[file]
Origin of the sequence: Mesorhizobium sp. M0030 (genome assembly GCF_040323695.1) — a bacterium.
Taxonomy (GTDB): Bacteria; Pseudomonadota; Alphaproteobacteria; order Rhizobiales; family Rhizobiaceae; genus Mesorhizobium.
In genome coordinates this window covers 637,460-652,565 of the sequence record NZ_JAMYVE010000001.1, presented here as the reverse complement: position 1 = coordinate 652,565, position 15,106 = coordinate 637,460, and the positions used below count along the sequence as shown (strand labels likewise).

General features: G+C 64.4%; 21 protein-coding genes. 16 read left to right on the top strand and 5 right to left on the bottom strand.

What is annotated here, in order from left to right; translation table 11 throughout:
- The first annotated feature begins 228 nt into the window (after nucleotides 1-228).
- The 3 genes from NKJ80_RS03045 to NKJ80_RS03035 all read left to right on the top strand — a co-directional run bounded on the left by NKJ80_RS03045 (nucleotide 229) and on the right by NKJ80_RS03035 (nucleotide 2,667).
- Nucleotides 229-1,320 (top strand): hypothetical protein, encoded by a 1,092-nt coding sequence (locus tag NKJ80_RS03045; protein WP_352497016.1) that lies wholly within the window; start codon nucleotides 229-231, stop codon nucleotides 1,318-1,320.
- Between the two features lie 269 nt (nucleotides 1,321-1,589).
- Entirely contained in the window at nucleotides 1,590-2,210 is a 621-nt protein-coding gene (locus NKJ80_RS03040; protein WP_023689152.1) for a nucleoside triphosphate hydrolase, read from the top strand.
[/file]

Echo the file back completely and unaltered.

Origin of the sequence: Mesorhizobium sp. M0030 (genome assembly GCF_040323695.1) — a bacterium.
Taxonomy (GTDB): Bacteria; Pseudomonadota; Alphaproteobacteria; order Rhizobiales; family Rhizobiaceae; genus Mesorhizobium.
In genome coordinates this window covers 637,460-652,565 of the sequence record NZ_JAMYVE010000001.1, presented here as the reverse complement: position 1 = coordinate 652,565, position 15,106 = coordinate 637,460, and the positions used below count along the sequence as shown (strand labels likewise).

General features: G+C 64.4%; 21 protein-coding genes. 16 read left to right on the top strand and 5 right to left on the bottom strand.

What is annotated here, in order from left to right; translation table 11 throughout:
- The first annotated feature begins 228 nt into the window (after nucleotides 1-228).
- The 3 genes from NKJ80_RS03045 to NKJ80_RS03035 all read left to right on the top strand — a co-directional run bounded on the left by NKJ80_RS03045 (nucleotide 229) and on the right by NKJ80_RS03035 (nucleotide 2,667).
- Nucleotides 229-1,320 (top strand): hypothetical protein, encoded by a 1,092-nt coding sequence (locus tag NKJ80_RS03045; protein WP_352497016.1) that lies wholly within the window; start codon nucleotides 229-231, stop codon nucleotides 1,318-1,320.
- Between the two features lie 269 nt (nucleotides 1,321-1,589).
- Entirely contained in the window at nucleotides 1,590-2,210 is a 621-nt protein-coding gene (locus NKJ80_RS03040; protein WP_023689152.1) for a nucleoside triphosphate hydrolase, read from the top strand.